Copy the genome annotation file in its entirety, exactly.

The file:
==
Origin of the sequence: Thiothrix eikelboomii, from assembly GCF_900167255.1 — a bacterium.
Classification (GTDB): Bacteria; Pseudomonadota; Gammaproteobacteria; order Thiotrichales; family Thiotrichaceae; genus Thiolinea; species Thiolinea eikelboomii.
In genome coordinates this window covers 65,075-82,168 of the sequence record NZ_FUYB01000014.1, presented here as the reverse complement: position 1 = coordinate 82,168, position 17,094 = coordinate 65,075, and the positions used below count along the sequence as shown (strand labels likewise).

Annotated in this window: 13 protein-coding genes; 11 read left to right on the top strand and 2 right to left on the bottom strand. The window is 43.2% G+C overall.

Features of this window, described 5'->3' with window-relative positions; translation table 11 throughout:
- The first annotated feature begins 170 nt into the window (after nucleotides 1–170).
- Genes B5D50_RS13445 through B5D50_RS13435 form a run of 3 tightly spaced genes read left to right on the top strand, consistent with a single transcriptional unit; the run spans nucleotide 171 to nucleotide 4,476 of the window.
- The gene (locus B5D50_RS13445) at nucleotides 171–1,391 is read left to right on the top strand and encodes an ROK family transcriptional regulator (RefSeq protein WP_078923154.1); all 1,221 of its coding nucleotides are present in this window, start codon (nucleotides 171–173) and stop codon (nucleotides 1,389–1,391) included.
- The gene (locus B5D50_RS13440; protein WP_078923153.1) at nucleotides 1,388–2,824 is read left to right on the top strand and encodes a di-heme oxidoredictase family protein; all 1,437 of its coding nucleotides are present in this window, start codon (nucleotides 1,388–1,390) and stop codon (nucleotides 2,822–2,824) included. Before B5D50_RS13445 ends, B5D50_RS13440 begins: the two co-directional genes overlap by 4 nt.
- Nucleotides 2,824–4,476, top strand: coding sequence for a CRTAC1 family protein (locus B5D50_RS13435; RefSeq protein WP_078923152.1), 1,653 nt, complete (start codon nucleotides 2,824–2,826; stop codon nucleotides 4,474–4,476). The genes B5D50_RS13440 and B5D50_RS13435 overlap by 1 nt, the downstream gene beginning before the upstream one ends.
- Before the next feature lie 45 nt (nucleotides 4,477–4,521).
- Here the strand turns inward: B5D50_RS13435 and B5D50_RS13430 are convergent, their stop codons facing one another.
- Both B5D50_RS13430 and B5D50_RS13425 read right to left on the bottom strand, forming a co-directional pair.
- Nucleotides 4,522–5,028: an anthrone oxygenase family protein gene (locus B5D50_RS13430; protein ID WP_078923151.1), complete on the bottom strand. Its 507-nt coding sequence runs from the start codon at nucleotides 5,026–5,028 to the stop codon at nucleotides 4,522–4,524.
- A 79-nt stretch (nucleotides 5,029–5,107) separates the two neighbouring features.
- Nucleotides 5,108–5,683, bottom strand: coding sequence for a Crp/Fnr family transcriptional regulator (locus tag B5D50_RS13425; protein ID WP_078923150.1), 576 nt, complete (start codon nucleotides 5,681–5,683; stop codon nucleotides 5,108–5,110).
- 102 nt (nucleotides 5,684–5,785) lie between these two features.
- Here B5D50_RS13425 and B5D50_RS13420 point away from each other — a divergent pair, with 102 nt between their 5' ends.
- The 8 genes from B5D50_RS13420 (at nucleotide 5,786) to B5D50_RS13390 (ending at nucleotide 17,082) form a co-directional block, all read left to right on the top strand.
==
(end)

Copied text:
Origin of the sequence: Thiothrix eikelboomii, from assembly GCF_900167255.1 — a bacterium.
Classification (GTDB): Bacteria; Pseudomonadota; Gammaproteobacteria; order Thiotrichales; family Thiotrichaceae; genus Thiolinea; species Thiolinea eikelboomii.
In genome coordinates this window covers 65,075-82,168 of the sequence record NZ_FUYB01000014.1, presented here as the reverse complement: position 1 = coordinate 82,168, position 17,094 = coordinate 65,075, and the positions used below count along the sequence as shown (strand labels likewise).

Annotated in this window: 13 protein-coding genes; 11 read left to right on the top strand and 2 right to left on the bottom strand. The window is 43.2% G+C overall.

Features of this window, described 5'->3' with window-relative positions; translation table 11 throughout:
- The first annotated feature begins 170 nt into the window (after nucleotides 1–170).
- Genes B5D50_RS13445 through B5D50_RS13435 form a run of 3 tightly spaced genes read left to right on the top strand, consistent with a single transcriptional unit; the run spans nucleotide 171 to nucleotide 4,476 of the window.
- The gene (locus B5D50_RS13445) at nucleotides 171–1,391 is read left to right on the top strand and encodes an ROK family transcriptional regulator (RefSeq protein WP_078923154.1); all 1,221 of its coding nucleotides are present in this window, start codon (nucleotides 171–173) and stop codon (nucleotides 1,389–1,391) included.
- The gene (locus B5D50_RS13440; protein WP_078923153.1) at nucleotides 1,388–2,824 is read left to right on the top strand and encodes a di-heme oxidoredictase family protein; all 1,437 of its coding nucleotides are present in this window, start codon (nucleotides 1,388–1,390) and stop codon (nucleotides 2,822–2,824) included. Before B5D50_RS13445 ends, B5D50_RS13440 begins: the two co-directional genes overlap by 4 nt.
- Nucleotides 2,824–4,476, top strand: coding sequence for a CRTAC1 family protein (locus B5D50_RS13435; RefSeq protein WP_078923152.1), 1,653 nt, complete (start codon nucleotides 2,824–2,826; stop codon nucleotides 4,474–4,476). The genes B5D50_RS13440 and B5D50_RS13435 overlap by 1 nt, the downstream gene beginning before the upstream one ends.
- Before the next feature lie 45 nt (nucleotides 4,477–4,521).
- Here the strand turns inward: B5D50_RS13435 and B5D50_RS13430 are convergent, their stop codons facing one another.
- Both B5D50_RS13430 and B5D50_RS13425 read right to left on the bottom strand, forming a co-directional pair.
- Nucleotides 4,522–5,028: an anthrone oxygenase family protein gene (locus B5D50_RS13430; protein ID WP_078923151.1), complete on the bottom strand. Its 507-nt coding sequence runs from the start codon at nucleotides 5,026–5,028 to the stop codon at nucleotides 4,522–4,524.
- A 79-nt stretch (nucleotides 5,029–5,107) separates the two neighbouring features.
- Nucleotides 5,108–5,683, bottom strand: coding sequence for a Crp/Fnr family transcriptional regulator (locus tag B5D50_RS13425; protein ID WP_078923150.1), 576 nt, complete (start codon nucleotides 5,681–5,683; stop codon nucleotides 5,108–5,110).
- 102 nt (nucleotides 5,684–5,785) lie between these two features.
- Here B5D50_RS13425 and B5D50_RS13420 point away from each other — a divergent pair, with 102 nt between their 5' ends.
- The 8 genes from B5D50_RS13420 (at nucleotide 5,786) to B5D50_RS13390 (ending at nucleotide 17,082) form a co-directional block, all read left to right on the top strand.